All data were presented as mean ± SEM. A majority of the western blot data was analysed using one-way ANOVA followed by Tukey’s post-hoc test, or Dunnet’s test when applicable. When comparing two groups, two-tailed unpaired t-test was also utilized. For behavioral phenotyping result, test was evaluated using either one-way ANOVA or two-way ANOVA (factors: genotype, and treatment) with Tukey’s post-hoc test. Significance was set at p <0.05. For all figures, *p is <0.05, **p is <0.01, ***p <0.001 and ****p is <0.0001.

Supplementary Materials

Supplementary Figures

Abbreviations

p75NTR: p75 neurotrophin receptor; AD: Alzheimer’s disese; Aβ: amyloid beta; p75KO: p75NTR ExonIII-/- mice; pR75KO: PR5/ p75NTR ExonIII-/- mice; Wt: wild type mice; AT8: Ser202/Thr205; p75ECD-Fc: p75NTR fused to human Fc region; NFTs: neurofibrillary tangles; GSK3β: glycogen synthase 3 beta; AMP: cyclic adenosine monophosphate; PKA: dependent protein kinase A; Cdk5: cyclin-dependent protein kinase 5; ROCK: rho-kinase; JNK: c-Jun N-terminal kinase; PI3K: phosphatidylinositol kinase-3; NGF: nerve growth factor; proBDNF: pro-brain derived neurotrophic factor; pR5: P301L mutation with Parkinsonism linked with chromosome 17.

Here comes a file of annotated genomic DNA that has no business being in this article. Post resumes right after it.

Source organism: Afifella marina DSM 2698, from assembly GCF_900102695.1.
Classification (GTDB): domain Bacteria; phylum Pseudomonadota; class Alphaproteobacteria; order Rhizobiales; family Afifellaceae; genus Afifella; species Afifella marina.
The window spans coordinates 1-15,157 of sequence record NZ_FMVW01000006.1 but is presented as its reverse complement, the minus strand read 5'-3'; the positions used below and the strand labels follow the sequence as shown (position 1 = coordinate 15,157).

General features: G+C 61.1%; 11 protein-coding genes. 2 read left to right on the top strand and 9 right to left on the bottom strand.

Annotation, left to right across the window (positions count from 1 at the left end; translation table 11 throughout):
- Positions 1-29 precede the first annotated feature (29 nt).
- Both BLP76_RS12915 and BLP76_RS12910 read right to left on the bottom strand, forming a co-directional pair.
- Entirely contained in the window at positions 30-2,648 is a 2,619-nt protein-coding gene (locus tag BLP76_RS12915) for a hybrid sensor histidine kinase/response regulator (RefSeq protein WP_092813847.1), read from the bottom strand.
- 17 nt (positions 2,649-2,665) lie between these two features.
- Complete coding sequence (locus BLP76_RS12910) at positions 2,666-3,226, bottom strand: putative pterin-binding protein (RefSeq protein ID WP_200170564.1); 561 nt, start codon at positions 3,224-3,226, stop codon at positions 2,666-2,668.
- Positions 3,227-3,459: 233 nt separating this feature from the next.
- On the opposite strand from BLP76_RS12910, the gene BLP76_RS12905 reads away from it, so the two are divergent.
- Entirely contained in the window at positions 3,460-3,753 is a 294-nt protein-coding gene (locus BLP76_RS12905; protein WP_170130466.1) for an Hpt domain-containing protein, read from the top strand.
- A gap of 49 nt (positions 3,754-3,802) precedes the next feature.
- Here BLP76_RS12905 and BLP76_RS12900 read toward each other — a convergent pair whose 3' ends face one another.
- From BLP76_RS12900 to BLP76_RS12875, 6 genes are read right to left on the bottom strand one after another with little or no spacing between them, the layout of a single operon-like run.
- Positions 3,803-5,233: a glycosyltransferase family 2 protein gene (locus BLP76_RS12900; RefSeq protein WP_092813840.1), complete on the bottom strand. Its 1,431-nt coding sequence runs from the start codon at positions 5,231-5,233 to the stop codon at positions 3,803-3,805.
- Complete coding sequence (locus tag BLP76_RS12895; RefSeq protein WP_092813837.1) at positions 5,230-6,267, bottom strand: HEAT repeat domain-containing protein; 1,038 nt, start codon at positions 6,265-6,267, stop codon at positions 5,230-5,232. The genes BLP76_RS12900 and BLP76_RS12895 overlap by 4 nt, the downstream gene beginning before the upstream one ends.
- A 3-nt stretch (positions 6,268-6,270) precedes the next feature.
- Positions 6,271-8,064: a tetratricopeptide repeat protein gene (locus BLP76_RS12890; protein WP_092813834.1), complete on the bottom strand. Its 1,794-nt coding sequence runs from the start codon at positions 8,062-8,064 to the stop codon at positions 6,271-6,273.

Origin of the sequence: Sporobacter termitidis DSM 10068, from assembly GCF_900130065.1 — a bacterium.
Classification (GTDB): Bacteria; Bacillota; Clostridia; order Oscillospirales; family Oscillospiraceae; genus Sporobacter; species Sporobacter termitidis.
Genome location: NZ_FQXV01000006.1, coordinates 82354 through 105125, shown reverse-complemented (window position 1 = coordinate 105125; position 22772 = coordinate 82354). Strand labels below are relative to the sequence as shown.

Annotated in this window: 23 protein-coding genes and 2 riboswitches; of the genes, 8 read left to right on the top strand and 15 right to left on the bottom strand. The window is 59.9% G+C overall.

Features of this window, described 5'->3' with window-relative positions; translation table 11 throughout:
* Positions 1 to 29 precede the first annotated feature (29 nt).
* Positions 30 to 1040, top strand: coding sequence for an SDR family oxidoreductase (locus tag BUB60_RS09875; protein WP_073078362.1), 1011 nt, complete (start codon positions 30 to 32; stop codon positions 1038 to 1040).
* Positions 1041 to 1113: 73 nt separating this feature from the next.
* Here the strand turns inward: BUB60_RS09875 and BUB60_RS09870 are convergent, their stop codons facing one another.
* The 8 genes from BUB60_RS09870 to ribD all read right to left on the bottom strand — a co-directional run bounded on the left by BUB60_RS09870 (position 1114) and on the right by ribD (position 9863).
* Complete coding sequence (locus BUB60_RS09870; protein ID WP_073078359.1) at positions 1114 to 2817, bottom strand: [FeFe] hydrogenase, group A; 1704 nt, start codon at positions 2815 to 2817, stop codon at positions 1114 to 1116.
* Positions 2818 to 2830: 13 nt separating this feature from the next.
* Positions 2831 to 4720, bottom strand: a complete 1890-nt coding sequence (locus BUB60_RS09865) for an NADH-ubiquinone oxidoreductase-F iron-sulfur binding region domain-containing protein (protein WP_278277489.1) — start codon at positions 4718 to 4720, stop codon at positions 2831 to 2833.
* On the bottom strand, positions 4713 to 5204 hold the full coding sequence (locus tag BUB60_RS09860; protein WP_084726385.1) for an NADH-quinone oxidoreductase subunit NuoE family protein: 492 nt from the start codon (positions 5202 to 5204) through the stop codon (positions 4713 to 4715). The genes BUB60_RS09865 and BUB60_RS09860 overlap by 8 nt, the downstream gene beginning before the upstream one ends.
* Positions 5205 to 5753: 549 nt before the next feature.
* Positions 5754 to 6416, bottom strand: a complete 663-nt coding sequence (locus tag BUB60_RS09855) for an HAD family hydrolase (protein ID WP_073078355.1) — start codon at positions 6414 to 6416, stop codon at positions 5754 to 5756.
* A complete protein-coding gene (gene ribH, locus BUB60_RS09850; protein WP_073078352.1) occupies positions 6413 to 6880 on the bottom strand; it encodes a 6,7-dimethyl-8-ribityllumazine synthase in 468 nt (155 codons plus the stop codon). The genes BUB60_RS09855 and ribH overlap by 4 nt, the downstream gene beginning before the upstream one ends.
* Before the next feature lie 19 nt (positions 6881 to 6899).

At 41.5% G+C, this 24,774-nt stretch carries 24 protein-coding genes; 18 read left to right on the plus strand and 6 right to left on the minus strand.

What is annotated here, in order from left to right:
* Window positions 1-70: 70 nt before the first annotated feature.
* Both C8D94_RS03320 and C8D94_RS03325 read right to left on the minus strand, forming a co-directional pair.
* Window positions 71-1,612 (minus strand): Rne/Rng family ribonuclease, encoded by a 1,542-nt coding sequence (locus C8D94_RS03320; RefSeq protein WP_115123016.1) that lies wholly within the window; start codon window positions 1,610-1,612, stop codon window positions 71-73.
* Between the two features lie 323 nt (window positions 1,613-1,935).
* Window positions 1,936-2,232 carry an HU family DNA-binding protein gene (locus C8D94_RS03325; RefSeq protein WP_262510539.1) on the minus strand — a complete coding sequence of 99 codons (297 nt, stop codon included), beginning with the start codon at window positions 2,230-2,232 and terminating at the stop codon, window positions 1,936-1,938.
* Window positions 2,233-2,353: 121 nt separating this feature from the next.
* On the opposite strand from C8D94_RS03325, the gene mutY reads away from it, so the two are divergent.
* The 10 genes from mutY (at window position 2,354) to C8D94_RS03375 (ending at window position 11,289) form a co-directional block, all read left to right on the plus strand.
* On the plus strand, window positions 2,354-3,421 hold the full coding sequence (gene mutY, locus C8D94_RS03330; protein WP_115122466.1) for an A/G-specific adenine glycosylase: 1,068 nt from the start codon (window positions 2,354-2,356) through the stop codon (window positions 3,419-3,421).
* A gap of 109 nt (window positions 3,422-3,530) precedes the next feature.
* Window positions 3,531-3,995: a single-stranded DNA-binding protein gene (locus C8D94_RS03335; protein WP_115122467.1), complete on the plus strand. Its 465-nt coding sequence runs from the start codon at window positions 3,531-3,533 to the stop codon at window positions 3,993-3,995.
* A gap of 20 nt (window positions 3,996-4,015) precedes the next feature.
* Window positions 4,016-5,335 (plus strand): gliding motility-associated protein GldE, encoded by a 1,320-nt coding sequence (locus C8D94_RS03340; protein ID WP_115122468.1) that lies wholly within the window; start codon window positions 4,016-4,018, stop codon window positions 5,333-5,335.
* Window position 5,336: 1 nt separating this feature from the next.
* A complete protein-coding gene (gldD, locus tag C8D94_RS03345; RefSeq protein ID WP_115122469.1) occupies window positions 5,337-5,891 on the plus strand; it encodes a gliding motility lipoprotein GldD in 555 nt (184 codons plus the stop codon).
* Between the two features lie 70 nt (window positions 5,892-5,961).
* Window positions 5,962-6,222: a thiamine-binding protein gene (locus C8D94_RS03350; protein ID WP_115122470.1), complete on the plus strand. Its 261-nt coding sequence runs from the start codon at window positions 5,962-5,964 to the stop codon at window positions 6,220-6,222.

Author Contributions

Y-JW and X-FZ conceived and designed the project, NBM-T, L-LS, L-B, and M-A performed animal and in vitro experiments. NBM-T, FHZ, L-B and X-FZ analysed data. NBM-T and FHZ wrote the manuscript.

Acknowledgements

The authors would like to acknowledge their former colleagues from the School of Pharmacy and Medical Sciences namely, Nimshitha Pavathuparambil, PhD, Mehreen Rahman, PhD, Ankit Kumar Parikh, PhD, Zhengnan Shan, PhD, Jiayi Li, PhD, Hua Li and Ian Harvey Arellano, PhD for their assistance in animal behavioral experiment, Sally Hamdy Kelliny and Isaac Bul Deng for sample sorting, Andrew Beck for providing IHC and microscopy training, and Jess Parken and Jayne Skinner from the Reid Animal House Facility, University of South Australia for their assistance in the generation and care of the transgenic animals used in this study.

Conflicts of Interest

The authors declare that they have no conflicts of interests.

Funding

This work was supported by research grants from National Health and Medical Research Council of Australia (NHMRC 488022 and 1021408) and a research grant from University of South Australia. Noralyn B. Mañucat-Tan was supported by PhD program scholarship provided by the University of South Australia.